2006 Off Campus Research Internship Awardee

Nicki Zelenski (Biology)


Activities Associated with Award

Mentor: Dr. Ray Vanderby (University of Wisconsin-Madison, Medical School)


Optimal Neuropeptide Concentration for Cell Proliferation
and Matrix Expression.

Doctor Ray Vanderby has been my mentor for two years. His main interests (and mine) lie in the fields of orthopedic research in biomedical engineering and surgery. This project interests me especially because my specialty will be orthopedic surgery and recovery and biofactors such as these that we are researching may prove to help with post surgery recovery, which is invaluable to patient and surgeon.

With an increasing number of joint replacement and spinal surgeries come accompanying ailments such as articular cartilage and intervertebral disk degeneration. It has been shown that connective tissues without peripeheral innervation, such as cartilage, heal poorly. In a preliminary study by Nyung, Vanderby and Anderson, nucleus pulposus and articular cartilage from bovine calf spines and femoral condyles were exposed to different neuropeptides including calcitonin gene -related peptide, neuropeptide Y substance P and vasointestinal peptide. At various points in growth (days 1,5 and 8) they were harvested and were subjected to various calorimetric and luminescent assays to quantify the effect of each neuropeptide on proliferation. Most neuropeptides tested were found to have a positive effect on bovine articular proliferation and bovine nucleus pulposus cell proliferation. However, the effect of different dosages has not been tested.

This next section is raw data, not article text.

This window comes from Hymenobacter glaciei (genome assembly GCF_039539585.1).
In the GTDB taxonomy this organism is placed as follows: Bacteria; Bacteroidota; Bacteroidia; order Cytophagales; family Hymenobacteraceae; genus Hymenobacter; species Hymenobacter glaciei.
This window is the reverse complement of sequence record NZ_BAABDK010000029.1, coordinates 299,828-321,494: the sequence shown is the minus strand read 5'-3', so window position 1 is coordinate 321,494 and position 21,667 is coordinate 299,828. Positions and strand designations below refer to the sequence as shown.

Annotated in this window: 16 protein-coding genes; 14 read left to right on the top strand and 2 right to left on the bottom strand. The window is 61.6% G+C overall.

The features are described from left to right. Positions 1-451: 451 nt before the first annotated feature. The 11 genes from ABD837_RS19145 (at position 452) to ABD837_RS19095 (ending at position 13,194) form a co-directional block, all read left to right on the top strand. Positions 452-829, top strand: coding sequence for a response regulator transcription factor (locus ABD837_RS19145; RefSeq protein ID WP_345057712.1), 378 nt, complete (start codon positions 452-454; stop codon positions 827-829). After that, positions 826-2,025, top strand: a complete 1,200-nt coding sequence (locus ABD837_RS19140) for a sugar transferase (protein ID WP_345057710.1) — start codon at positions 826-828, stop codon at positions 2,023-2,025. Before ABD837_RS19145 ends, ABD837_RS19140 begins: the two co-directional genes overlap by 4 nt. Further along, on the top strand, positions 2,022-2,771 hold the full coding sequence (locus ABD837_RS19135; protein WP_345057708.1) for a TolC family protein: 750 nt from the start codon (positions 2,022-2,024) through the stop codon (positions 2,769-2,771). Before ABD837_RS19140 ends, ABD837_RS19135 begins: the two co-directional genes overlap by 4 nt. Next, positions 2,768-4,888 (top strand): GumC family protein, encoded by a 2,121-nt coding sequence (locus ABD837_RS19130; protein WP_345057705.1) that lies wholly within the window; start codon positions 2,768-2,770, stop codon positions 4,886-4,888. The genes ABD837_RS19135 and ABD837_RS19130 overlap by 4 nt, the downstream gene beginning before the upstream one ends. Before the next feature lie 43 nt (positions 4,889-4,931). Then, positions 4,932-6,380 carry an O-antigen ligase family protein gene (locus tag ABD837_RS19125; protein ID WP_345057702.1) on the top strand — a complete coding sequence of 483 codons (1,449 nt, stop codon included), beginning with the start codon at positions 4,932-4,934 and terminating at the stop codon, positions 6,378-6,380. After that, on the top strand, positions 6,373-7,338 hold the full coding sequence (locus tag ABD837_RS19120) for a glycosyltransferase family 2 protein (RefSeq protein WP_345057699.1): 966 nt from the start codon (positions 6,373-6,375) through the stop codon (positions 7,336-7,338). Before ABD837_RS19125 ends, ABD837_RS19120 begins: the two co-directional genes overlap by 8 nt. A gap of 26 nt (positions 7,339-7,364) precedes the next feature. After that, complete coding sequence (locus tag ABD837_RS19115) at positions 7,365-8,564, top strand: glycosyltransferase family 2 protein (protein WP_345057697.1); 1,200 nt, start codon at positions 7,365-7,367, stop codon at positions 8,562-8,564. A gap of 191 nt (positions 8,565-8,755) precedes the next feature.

In order to quantify and optimize cell proliferation and matrix synthesis, I will be testing different concentrations of the same periperal neuropeptides on rabbit intervertebral disc cells. Nucleus pulposus is dissected from each spinal disc and incubated. The cells are then harvested, plated and incubated overnight. The following day neuropeptides are added at different starting concentrations. These concentrations will be varied up and down by a factor of 19 until optimal cell proliferation and matrix protein expression is found. Proliferation assays and GAG assays will be performed in culture for one week to quantify results. Statistical analysis will be used to establish significance of differences between test groups and the control group.

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